Wild things and the perfect Misir Wot

Before we get to the wot, I need to paint a few mental pictures. Today Tsega, two years old, arranged a safety pad of pillows around the couch, and from the highest point on the arm, he stood perfectly balanced, knees bent, arms out and ready like the guys on the high diving platform, and alternated catapulting forwards, or, jumping blind launching backwards into the couch cushions as far as he could, adding twists as he got braver. Watching him make up games like this is stressful, and as I told a friend tonight who saw him at it again, "I don't know how I can put a stop to this kind of thing." She said wisely, "I don't think you can."

Speaking of life threatening, Brady, also two, has learned terrible things from his brother. Even though they share a room at night, the boys nap in separate rooms so they won't play because heaven knows I need them to nap or I will be totally incapable of functioning. Apparently I put Brady's pack n' play too close to Samantha's bunk bed because somehow, he was able to get ahold of the cross beams and haul himself up and out of the crib. I found him up on the top bunk, sobbing, unable to get down today when he should have been asleep. Brady has learned to jump without looking and to go without thinking from Tsega, but lacks the skills to keep himself safe. They are driving me totally nuts. Someone, please tell me how to get this memo across to my Destruction Duo:

Hubs and I are reading this bookto try and help us deal with keep alive nurture the boys and it is disconcerting to read; like the authors are spying on our family. It is insightful and also very creepy how much they talk about my every day life. I had no idea other people live like this, with the raging little boy testosterone and what not. If you have one boy or three, this book is chock full of wisdom.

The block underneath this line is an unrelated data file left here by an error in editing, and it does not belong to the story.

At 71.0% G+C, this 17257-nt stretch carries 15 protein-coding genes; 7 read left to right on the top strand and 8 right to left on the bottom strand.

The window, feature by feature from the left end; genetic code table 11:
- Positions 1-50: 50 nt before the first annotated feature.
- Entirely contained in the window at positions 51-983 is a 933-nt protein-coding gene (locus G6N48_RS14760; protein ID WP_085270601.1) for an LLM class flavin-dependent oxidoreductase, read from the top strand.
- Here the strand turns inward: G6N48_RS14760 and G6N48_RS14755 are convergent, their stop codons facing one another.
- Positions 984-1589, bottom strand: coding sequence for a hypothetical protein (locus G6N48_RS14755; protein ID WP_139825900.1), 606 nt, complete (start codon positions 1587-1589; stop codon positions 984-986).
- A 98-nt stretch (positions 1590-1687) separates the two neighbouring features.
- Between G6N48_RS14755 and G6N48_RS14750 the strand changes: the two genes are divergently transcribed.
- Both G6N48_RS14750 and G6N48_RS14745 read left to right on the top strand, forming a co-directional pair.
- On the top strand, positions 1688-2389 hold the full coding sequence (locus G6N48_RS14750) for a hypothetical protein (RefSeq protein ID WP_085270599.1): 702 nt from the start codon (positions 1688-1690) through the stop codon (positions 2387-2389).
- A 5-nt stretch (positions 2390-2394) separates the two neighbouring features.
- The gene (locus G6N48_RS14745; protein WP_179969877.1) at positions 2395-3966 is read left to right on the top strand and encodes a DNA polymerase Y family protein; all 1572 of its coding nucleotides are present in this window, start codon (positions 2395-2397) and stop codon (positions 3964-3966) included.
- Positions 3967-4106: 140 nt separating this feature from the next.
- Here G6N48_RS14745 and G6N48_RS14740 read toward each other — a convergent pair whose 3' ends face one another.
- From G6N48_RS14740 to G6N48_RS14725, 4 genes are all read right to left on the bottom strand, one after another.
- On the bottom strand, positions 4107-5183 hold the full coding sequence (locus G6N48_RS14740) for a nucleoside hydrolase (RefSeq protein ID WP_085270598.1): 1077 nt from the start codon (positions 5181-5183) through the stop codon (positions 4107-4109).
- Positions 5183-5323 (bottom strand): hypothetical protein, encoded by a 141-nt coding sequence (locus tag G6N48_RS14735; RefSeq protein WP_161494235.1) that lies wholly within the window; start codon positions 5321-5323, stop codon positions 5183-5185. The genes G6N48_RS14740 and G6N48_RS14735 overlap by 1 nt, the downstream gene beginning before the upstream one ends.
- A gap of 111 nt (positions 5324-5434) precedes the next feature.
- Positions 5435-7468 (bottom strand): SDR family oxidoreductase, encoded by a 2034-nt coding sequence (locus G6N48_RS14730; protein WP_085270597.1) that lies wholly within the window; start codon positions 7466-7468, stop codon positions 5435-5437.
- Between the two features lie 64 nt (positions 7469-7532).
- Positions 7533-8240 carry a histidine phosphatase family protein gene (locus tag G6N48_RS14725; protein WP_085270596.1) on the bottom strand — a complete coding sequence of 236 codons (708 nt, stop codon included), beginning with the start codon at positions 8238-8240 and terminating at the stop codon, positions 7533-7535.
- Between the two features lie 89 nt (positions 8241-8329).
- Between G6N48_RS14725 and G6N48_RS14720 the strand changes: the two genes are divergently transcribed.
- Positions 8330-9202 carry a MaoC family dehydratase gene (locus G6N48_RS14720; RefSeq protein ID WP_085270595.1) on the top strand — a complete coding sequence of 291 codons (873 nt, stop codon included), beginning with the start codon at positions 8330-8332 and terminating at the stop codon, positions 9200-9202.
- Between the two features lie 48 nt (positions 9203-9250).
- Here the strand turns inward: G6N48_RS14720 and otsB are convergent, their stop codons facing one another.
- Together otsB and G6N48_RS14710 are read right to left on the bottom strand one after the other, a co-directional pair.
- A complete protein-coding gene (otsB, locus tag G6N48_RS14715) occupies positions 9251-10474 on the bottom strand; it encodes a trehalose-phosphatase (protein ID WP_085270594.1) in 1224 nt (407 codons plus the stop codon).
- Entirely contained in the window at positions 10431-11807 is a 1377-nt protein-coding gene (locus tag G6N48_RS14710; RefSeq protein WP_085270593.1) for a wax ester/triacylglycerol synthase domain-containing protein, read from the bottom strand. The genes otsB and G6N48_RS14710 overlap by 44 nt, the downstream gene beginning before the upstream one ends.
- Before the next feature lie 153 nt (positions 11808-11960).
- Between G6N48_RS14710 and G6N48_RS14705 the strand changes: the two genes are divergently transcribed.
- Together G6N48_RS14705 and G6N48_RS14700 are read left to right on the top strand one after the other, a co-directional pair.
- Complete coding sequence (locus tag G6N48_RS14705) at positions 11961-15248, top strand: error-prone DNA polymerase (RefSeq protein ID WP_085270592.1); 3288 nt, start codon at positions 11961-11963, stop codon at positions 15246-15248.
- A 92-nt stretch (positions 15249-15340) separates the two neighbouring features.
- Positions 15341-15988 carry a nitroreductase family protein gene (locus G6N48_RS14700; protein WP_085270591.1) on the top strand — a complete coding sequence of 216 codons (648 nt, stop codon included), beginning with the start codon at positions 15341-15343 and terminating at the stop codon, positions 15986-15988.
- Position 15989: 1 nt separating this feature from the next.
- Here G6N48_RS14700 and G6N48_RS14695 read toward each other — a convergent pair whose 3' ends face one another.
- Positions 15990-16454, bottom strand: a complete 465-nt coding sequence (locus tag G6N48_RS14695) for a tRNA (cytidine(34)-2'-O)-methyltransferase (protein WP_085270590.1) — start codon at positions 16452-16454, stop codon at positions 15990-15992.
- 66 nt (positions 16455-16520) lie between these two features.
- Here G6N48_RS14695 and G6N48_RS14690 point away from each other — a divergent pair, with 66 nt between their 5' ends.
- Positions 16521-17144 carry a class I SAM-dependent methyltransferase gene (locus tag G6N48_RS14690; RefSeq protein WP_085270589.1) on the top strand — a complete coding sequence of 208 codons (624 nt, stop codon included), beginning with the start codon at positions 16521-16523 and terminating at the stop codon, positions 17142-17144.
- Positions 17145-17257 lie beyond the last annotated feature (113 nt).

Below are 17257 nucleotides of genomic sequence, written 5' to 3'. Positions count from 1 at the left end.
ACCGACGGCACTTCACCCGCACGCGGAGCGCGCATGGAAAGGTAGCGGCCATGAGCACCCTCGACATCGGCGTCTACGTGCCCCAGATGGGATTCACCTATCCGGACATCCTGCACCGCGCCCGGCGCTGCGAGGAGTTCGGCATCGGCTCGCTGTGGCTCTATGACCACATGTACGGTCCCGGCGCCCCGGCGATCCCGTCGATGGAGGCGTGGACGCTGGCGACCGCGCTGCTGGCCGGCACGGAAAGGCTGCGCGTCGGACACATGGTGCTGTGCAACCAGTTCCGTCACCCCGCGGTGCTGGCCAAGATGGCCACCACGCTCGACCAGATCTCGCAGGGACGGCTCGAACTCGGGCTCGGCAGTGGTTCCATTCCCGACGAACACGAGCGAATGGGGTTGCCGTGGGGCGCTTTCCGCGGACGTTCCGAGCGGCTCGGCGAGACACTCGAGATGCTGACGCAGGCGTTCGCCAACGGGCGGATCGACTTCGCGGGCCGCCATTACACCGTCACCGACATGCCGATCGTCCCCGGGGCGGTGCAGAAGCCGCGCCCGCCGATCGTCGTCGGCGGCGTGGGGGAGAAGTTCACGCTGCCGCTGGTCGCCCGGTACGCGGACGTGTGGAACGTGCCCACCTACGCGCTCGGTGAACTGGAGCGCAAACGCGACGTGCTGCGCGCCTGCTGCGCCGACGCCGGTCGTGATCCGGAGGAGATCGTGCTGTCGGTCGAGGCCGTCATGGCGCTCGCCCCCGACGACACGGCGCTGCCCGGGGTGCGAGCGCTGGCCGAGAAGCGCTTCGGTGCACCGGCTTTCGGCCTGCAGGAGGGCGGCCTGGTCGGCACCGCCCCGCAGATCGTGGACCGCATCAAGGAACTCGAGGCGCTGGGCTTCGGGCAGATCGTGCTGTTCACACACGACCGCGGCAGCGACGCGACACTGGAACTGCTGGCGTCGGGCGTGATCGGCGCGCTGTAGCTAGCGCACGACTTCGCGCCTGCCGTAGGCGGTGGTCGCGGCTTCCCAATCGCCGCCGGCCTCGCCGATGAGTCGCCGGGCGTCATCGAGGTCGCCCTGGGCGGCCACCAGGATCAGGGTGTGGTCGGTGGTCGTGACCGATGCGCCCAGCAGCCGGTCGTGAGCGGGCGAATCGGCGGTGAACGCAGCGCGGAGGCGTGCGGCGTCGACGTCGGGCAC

And speaking of my boys, Hubs has been getting snobby about his Ethiopian food. The last time I made it, he actually declined because it wasn't authentic enough. This would have bugged me more if he hadn't been right. It lit a fire under me to practice, do more searching and fine tune my preparation. My biggest challenge has been with the dish misir wot, a spicy lentil stew that is truly heavenly when done right.

Finally, I located a recipe and saw a online video tutorial that made all the difference. I combined the different tips and tonight was delighted to share the most perfect misir wot I've ever created with friends and now, you. Though I can't send you leftovers, I will give you the recipe and some of the tips. Even all written down, I must admit, there is an art to it. You have to be willing to own Ethiopian food. Like, if the time I wrote seems too long or too short or it needs a little more oil or salt, you kinda have to develop an instinct and go for taste and texture over obedience to the recipe card. Practice definitely helps. I was trying to do that before, but within the framework of this recipe, trusting my gut now seems easier. I hope it brings you there as well.